In much the same way that people gripe about Cavalera Conspiracy and how it’s not the REAL Sepultura (yawn, boring, get over it) so there is a similar constituency that seems to surround former Guns N’ Roses guitarist Slash and his latest incarnation with Myles Kennedy from Alter Bridge. Honestly, I don’t know what the problem is: what’s not to love about an artist playing a blinding set of classic song after classic song peppered with huge tune after huge tune from his latest solo records? I tell you what’s not to love: nothing. Slash clearly writes mega tunes in his sleep and his set is one hour of aural bliss. The 55,000 or so on the main field lap it up like a horde of very thirsty Pavlovian dogs. And rightly so.
Likewise, the same old situation (song pun entirely intended) for LA’s Motley Crue. Crue, midway through a thoroughly deserved and valedictory world tour to say farewell are another act that many can’t seem to wait to sneer at. “It would be better if Vince Neil could sing better”- kids, Vince Neil hasn’t been able to sing since 1981. This isn’t the point at all. Crue are about the glamour, the sleaze, the rock, the roll, the girls, girls, girls. They bring a show that is part rock opera, part vaudeville, all fire and brimstone. Of course they are absurd and ridiculous- THAT IS THE WHOLE POINT. It is absolutely silly and absolutely brilliant- all at the same time.
And so we come, finally, inexorably, to the self-styled hottest band in the world, Kiss. Arriving on site in a fully badged up Kiss-copter, the New York quartet turn this corner of a foreign field into a veritable circus of pomp, circumstance and old style rock n roll. There are stadium rock shows and then there is a Kiss show. There isn’t one second that passes by in this blistering set where there isn’t something going on – fireworks, drum risers, zip wires, crowd singalongs, flame throwing, blood vomiting all in glorious technicolour and all set to a soundtrack that you know and love. As an end to the best music festival I know, it is both fitting and invigorating.
I’ve booked my place for next year already.
The Tufnell Park Dome in darkest North London has had a bit of a resurgence of late with its mid-sized entertainment room being more regularly frequented by touring bands that Ghost Cult readers would heartily approve of. So it’s here we schlepp off to, catching up with our favourite brothers in rock music, the Von Hertzens. Tube delays and refreshment catch ups mean we miss most of the set by the charming and sprightly indie/glam/rock stomp music of Ulysses for which, if the last few songs were any indication, we are very sorry about. Next time, gents, I promise.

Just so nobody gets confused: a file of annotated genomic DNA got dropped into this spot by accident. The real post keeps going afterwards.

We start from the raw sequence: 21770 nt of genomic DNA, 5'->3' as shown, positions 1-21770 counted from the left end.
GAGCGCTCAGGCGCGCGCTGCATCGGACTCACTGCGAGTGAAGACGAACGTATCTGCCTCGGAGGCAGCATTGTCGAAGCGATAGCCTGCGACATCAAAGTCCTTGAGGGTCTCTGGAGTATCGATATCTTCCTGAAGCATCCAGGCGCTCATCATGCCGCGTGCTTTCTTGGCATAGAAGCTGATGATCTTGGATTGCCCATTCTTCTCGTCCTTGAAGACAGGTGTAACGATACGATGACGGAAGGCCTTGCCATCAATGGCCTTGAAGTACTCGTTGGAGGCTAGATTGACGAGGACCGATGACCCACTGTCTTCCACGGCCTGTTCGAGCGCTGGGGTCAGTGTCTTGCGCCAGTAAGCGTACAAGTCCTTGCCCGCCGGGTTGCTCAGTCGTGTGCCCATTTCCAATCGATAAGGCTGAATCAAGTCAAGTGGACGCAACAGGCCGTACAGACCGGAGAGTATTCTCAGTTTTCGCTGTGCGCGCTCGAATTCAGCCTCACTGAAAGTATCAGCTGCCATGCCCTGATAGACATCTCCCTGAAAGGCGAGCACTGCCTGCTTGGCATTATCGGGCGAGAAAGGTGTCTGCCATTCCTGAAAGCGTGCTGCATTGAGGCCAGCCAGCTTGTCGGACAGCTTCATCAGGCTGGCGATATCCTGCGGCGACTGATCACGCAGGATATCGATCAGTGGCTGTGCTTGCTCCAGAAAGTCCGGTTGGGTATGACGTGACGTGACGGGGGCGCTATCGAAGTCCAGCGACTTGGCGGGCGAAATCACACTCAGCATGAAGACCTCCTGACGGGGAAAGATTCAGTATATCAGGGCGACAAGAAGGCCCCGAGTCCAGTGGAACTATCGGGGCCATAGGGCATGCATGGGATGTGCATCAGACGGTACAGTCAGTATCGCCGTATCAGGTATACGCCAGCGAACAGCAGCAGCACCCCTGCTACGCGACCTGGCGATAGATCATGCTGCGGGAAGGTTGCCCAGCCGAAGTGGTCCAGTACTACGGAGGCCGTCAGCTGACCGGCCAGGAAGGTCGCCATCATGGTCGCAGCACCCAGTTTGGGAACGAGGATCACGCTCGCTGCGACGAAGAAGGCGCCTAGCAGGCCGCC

Black Wolf play muscular heavy metal, reminiscent of Judas Priest or Iron Maiden or – well, insert any number of hard rockin’ bands here – and they are pretty decent if you like this sort of thing, which, judging by the enthusiasm of the crowd here tonight, many people evidently do. There’s not much that you haven’t heard before but they do a decent set that leaves you warming to them and wishing them well. Given the crowded market place within which they have decided to play their art, it is important you get people on your side: they certainly did tonight.
We are all here for the Von Hertzens though and the room seems to fill almost instantly with less than five mins to their arrival on stage. A loud and almost valedictory opening of ‘New Day Rising; sets the bar at an astonishingly high level which, to their credit, they not only stick to but,on ‘Flowers and Rust’, they move into another league altogether; its swooning harmonies and melody leaving many wondering whether they had, ahem, something in their eye. ‘Black Rain’ has a larger sense of brooding and foreboding than perhaps original listens on record would suggest and ‘Let Thy Will Be Done’ is funkier than a funk convention. Or something. ‘Freedom Fighter’ is full of verve and panache and makes you feel a little bit better with the world; a bit like the band themselves to be honest.
This evening’s performance is full of charm, warmth and energy; they have a brilliant talent that they showcase with a level of insouciant charm and brilliance. This is a band who have gathered their mojo up and twisted it gloriously – they are a fine group of songwriters with not just a cracking new album to promote but a back catalogue of enviable riches. As my companion said to me, tonight felt like a bit of a privilege seeing them. Well said. Glorious, glorious stuff.